The Universal Phenomenon of Men Interrupting Women – The New York Times

Less of an issue in government now given the high percentage of women (about 40 percent) at the DM and ADM level? Comments appreciated!

For women in business and beyond, it was an I-told-you-so day.

The twin spectacles Tuesday — an Uber board member’s wisecrackabout women talking too much, and Senator Kamala Harris, Democrat of California, being interrupted for the second time in a week by her male colleagues — triggered an outpouring of recognition and what has become almost ritual social-media outrage.

Academic studies and countless anecdotes make it clear that being interrupted, talked over, shut down or penalized for speaking out is nearly a universal experience for women when they are outnumbered by men.

A few statistics show that the questions directed at Uber about how women fare in the workplace extend beyond one company, and indeed beyond Silicon Valley. Women make up 6.4 percent of Fortune 500 chief executive officers and 19.4 percent of Congress this year. About a fifth of board members in Fortune 500 companies in 2016 were women, according to research conducted by Deloitte and the Alliance for Board Diversity.

After Arianna Huffington, an Uber director, spoke of how important it was to increase the number of women on the board, David Bondermansaid that would mean more talking. He soon resigned from the board. Even in companies without notorious bro-cultures, however, women have had to struggle to feel heard and, as the numbers make clear, to advance to the top.

“I think every woman who has any degree of power and those who don’t knows how it feels to experience what Kamala Harris experienced yesterday,” said Laura R. Walker, the president and chief executive of New York Public Radio. “To be in a situation where you’re trying to do your job and you’re either cut off or ignored.”

Senator Harris, a former prosecutor, assertively questioned Attorney General Jeff Sessions during his testimony before the Senate Intelligence Committee. Senator John McCain, Republican of Arizona, interrupted and chided her to let Mr. Sessions answer her questions. Soon after that, Senator Richard Burr, Republican of North Carolina and the committee chairman, cut her off, saying her time had elapsed.

…A ream of studies affirm such anecdotes. Researchers consistently find that women are interrupted more and that men dominate conversations and decision-making, in corporate offices, town meetings, school boards and the United States Senate.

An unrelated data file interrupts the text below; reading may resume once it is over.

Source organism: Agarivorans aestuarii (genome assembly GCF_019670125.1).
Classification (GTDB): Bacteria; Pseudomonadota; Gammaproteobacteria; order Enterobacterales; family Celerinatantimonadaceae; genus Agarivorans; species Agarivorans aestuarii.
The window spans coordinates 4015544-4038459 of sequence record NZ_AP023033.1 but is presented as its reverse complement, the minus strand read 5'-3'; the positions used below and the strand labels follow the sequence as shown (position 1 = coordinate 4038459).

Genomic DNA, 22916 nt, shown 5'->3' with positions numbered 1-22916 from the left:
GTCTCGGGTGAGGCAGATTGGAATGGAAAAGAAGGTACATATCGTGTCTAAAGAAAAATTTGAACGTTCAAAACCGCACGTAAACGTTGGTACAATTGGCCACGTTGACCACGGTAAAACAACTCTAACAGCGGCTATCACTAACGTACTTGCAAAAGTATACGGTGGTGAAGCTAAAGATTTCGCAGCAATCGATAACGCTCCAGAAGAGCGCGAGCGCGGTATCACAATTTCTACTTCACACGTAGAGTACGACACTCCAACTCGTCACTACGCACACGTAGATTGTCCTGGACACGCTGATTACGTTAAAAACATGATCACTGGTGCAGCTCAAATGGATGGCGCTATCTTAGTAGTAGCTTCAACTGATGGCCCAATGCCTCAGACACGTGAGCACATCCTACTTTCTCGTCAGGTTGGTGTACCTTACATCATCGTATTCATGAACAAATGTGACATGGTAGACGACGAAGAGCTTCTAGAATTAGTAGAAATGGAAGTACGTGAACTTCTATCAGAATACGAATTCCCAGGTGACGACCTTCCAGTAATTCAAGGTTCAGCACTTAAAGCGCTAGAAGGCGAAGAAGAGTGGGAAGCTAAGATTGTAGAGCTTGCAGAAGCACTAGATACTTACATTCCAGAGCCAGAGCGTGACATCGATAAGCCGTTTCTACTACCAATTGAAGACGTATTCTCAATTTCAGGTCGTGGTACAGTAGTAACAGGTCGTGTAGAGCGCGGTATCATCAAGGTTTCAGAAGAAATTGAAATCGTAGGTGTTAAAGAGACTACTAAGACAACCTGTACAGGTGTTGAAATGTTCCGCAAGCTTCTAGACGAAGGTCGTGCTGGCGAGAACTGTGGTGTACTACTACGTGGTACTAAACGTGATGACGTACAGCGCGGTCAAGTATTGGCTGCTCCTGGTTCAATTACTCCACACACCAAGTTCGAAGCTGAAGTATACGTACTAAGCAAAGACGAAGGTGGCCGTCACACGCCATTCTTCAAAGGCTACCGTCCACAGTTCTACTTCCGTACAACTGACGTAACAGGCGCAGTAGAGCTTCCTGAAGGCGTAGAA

Victoria L. Brescoll, associate professor of organizational behavior at the Yale School of Management, published a paper in 2012 showing that men with power talked more in the Senate, which was not the case for women. Another study, “Can an Angry Woman Get Ahead?” concluded that men who became angry were rewarded, but that angry women were seen as incompetent and unworthy of power in the workplace.

“The fact that women are outnumbered in every room puts them in a position where they’re often coming up against gender-based stereotypes,” said Deborah Gillis, president and chief executive of Catalyst, which works for women’s advancement in business. “Women are too hard, too soft, but never just right. What that means is that women are seen as either competent or liked but not both.”

Some women are working to subvert these gender imbalances in their own organizations.

Ms. Walker, of New York Public Radio, said she pressed for more women at its senior level and on its board. “I think this not only empowers women throughout our organization, it also makes for better discussions,” she said. She is also pushing to increase the number of women who host podcasts.

Jacqueline Hinman, chairman and C.E.O. of CH2M Hill Companies, a Colorado-based engineering company that manages projects including light rail in Toronto and Olympic facilities in London, works in a field where women have typically been scarce. Now, however, women make up 30 to 40 percent of her board and are well represented in senior positions.

“Men who come to our companies from competitors are astounded by the number of women everywhere,’’ she said, adding, “They love it.”

It took years of work to get to that point, Ms. Hinman said — and part of the push came from clients, increasingly women, who wanted to see diverse engineering teams. She said she made it clear to subordinates they will be judged partly on how many women and minorities they advance.

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About Andrew
Andrew blogs and tweets public policy issues, particularly the relationship between the political and bureaucratic levels, citizenship and multiculturalism. His latest book, Policy Arrogance or Innocent Bias, recounts his experience as a senior public servant in this area.

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